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anonymous
 5 years ago
I'm really close with ps1a but can't work out where I'm going wrong.
anonymous
 5 years ago
I'm really close with ps1a but can't work out where I'm going wrong.

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anonymous
 5 years ago
Best ResponseYou've already chosen the best response.0Here is my code: # establish initial variables candidate = 3 # 3 is the first number to be tested prime_count = 1 # prime count is 1 as prime 2 already counted divisor = 2 # initial divisor. # if the prime count is still less than 1000: while prime_count < 1000: # if there is no remainder... if candidate%divisor == 0: candidate = candidate + 2 # try a new candidate else: while divisor < (candidate/2): if candidate%divisor == 0: # if there is no remainder... candidate = candidate + 2 # try a new candidate divisor = 2 # and reset the divisor else: # if there is a remainder... divisor = divisor + 1 # try a new divisor prime_count = prime_count + 1 # if no divisor is found divisor = 2 # increase prime count by 1 candidate = candidate + 2 # reset divisor and try new candidate print "The 1000th prime number is",candidate When I run the module, I get the answer 7921, which is the 1001st prime number. Also my code could be better I think. Any ideas? Thanks.

anonymous
 5 years ago
Best ResponseYou've already chosen the best response.0ah the comments make it look horrible, sorry about that.

anonymous
 5 years ago
Best ResponseYou've already chosen the best response.0Because you run from 0 1000. Try 999 as limit.

anonymous
 5 years ago
Best ResponseYou've already chosen the best response.0with 999 as the limit i get 7909, which isnt even a prime number apparently.

anonymous
 5 years ago
Best ResponseYou've already chosen the best response.0Hmmm...I had the same problem when I did it....gimme sec.

anonymous
 5 years ago
Best ResponseYou've already chosen the best response.0Ok your equation is in error. I changed this to check: while prime_counter < 5: and added: print candidate, just under candidate = candidate + 2. As you see it returns 9 as prime but not 11.

anonymous
 5 years ago
Best ResponseYou've already chosen the best response.0So instead, seeing as you are checking divisors in a range, I would use a FOR loop with a range of divisors to test for candidate%divisors == 0.

anonymous
 5 years ago
Best ResponseYou've already chosen the best response.0def sums2(): candidate = 3 # 3 is the first number to be tested prime_count = 1 # prime count is 1 as prime 2 already counted divisor = 2 # initial divisor. # if the prime count is still less than 1000: while prime_count < 5: # if there is no remainder... if candidate%divisor == 0: candidate = candidate + 2 # try a new candidate else: while divisor < (candidate/2): if candidate%divisor == 0: # if there is no remainder... candidate = candidate + 2 # try a new candidate divisor = 2 # and reset the divisor else: # if there is a remainder... divisor = divisor + 1 # try a new divisor prime_count = prime_count + 1 # if no divisor is found divisor = 2 # increase prime count by 1 candidate = candidate + 2 # reset divisor and try new candidate print candidate print "The 1000th prime number is",candidate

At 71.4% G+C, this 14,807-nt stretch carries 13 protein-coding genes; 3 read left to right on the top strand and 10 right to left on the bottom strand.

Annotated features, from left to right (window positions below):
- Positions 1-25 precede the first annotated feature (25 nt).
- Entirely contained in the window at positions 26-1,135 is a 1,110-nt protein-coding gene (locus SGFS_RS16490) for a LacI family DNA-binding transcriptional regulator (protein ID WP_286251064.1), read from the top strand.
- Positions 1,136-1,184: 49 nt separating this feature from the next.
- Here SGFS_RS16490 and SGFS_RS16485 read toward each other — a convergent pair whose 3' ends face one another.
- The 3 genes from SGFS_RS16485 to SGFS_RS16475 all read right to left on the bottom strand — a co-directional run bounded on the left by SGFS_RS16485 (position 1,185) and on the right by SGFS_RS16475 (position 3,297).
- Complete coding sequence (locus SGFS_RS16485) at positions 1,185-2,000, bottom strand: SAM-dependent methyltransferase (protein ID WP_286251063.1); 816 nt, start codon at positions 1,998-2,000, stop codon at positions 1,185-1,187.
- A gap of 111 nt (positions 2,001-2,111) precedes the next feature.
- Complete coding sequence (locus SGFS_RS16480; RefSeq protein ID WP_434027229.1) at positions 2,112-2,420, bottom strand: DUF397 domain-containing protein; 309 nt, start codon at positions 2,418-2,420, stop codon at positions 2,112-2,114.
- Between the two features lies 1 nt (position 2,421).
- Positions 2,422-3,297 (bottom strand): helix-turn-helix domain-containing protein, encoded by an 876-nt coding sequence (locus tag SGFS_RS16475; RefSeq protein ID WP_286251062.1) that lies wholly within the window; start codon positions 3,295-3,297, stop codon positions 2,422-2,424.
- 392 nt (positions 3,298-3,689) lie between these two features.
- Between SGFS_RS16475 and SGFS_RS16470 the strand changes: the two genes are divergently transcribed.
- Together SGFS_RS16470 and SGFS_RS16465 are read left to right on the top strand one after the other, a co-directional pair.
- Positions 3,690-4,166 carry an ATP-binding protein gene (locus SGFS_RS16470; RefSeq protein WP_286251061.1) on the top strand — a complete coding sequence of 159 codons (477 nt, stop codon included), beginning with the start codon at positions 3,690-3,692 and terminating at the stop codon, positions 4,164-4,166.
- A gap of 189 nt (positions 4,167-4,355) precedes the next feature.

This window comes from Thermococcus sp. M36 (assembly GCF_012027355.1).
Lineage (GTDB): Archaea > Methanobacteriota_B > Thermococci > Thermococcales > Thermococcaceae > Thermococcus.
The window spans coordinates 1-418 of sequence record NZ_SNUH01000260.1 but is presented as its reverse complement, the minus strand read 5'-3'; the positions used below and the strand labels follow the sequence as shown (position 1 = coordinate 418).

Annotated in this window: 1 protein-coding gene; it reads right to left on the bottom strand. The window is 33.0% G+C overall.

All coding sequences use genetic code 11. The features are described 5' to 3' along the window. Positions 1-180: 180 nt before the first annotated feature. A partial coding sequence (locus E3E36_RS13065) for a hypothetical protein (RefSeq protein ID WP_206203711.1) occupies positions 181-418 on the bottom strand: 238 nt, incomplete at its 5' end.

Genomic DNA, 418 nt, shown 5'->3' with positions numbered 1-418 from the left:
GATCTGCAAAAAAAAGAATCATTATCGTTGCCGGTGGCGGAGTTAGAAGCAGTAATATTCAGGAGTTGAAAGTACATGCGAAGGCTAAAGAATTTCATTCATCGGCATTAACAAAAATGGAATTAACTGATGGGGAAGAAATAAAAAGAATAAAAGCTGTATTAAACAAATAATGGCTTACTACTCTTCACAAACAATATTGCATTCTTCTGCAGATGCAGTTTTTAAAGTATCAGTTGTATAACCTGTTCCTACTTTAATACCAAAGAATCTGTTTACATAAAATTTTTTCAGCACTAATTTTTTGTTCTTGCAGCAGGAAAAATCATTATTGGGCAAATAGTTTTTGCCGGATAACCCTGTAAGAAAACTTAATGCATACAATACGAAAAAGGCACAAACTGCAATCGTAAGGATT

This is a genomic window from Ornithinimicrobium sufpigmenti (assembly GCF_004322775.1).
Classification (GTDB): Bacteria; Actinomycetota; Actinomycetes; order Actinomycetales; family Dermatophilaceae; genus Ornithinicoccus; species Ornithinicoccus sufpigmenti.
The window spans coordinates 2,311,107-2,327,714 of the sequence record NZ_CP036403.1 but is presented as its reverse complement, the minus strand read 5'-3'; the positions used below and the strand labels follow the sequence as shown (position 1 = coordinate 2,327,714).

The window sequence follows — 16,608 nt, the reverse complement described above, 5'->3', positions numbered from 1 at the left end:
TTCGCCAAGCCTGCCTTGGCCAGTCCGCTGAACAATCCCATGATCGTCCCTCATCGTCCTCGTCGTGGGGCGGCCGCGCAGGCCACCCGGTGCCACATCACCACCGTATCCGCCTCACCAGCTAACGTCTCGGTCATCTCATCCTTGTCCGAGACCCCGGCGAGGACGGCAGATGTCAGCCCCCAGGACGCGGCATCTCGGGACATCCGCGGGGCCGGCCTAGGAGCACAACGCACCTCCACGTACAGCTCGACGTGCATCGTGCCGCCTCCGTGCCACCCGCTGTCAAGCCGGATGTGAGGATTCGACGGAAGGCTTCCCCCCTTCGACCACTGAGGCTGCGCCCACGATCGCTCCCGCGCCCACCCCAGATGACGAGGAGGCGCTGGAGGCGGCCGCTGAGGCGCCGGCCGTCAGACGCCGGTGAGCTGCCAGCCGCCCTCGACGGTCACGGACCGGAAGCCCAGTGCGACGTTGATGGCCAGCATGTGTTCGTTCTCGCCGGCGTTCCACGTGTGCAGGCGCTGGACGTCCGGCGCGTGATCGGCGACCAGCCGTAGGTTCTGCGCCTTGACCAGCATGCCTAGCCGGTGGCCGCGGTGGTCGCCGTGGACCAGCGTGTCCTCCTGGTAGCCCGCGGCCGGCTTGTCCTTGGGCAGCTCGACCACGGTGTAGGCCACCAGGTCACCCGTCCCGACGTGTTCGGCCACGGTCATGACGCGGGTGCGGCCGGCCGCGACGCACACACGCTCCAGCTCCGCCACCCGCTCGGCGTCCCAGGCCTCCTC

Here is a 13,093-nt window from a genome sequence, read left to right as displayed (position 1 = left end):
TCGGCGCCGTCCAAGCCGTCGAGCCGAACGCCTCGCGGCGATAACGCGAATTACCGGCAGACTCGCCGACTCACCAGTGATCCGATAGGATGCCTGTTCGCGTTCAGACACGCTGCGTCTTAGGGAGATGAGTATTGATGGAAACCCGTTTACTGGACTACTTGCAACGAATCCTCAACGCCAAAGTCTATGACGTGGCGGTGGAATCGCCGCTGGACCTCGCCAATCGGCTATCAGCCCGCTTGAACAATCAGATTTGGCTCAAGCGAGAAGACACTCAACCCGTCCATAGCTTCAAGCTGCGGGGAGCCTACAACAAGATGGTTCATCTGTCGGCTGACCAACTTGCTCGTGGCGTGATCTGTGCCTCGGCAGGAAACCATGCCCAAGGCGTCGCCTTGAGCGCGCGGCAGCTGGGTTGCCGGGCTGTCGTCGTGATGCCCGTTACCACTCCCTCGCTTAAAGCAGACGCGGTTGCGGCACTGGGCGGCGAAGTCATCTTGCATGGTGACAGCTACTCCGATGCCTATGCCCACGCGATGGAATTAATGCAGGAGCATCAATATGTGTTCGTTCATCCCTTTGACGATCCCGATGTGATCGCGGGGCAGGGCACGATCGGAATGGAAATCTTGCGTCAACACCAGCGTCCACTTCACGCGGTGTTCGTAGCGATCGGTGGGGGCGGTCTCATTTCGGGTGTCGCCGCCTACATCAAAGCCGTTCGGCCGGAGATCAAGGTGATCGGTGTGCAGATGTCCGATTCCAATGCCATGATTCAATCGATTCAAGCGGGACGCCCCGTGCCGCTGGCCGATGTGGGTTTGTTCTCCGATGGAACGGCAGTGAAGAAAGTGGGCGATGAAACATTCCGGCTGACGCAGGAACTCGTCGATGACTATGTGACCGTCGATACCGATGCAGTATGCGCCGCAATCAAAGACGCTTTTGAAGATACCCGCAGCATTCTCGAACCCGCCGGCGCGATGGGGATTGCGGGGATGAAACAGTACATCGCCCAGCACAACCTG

anonymous
 5 years ago
Best ResponseYou've already chosen the best response.0The above will test for a smaller range, and print the primes, as the prime counter increases.

anonymous
 5 years ago
Best ResponseYou've already chosen the best response.0for anyone that is interested, my code was going wrong because it was printing the 1000th prime number + 2. This was because the print candidate command comes after candidate = candidate + 2, and so when the 1000th prime is reached the program takes it, adds 2 and then prints. With some help I have fixed it and now have a working program. :) Thanks guys.

anonymous
 5 years ago
Best ResponseYou've already chosen the best response.0I am getting the correct answer/have the correct code for ps1a, but it takes forever to run the whole thing. Obviously, this early in the course, we're not expected to write perfectly optimized code, but I want to start thinking/writing code in that manner. Is it OK that this code takes forever to run?

anonymous
 5 years ago
Best ResponseYou've already chosen the best response.0I wouldn't worry so much about speed as about making it do the right thing. If you get it to work, then go over your code and see how it can be improved upon. For example, I generally write at least 5 or 6 versions of the problems we face, using the simplest versions, to go to the next problem. If you see that it is taking exceptionally long to execute, then you can always break down your code into smaller chunks, and try redefining each step into something simpler, or smaller. Try to make your program do the same thing using different methods. Eventually you will find your own path and style.
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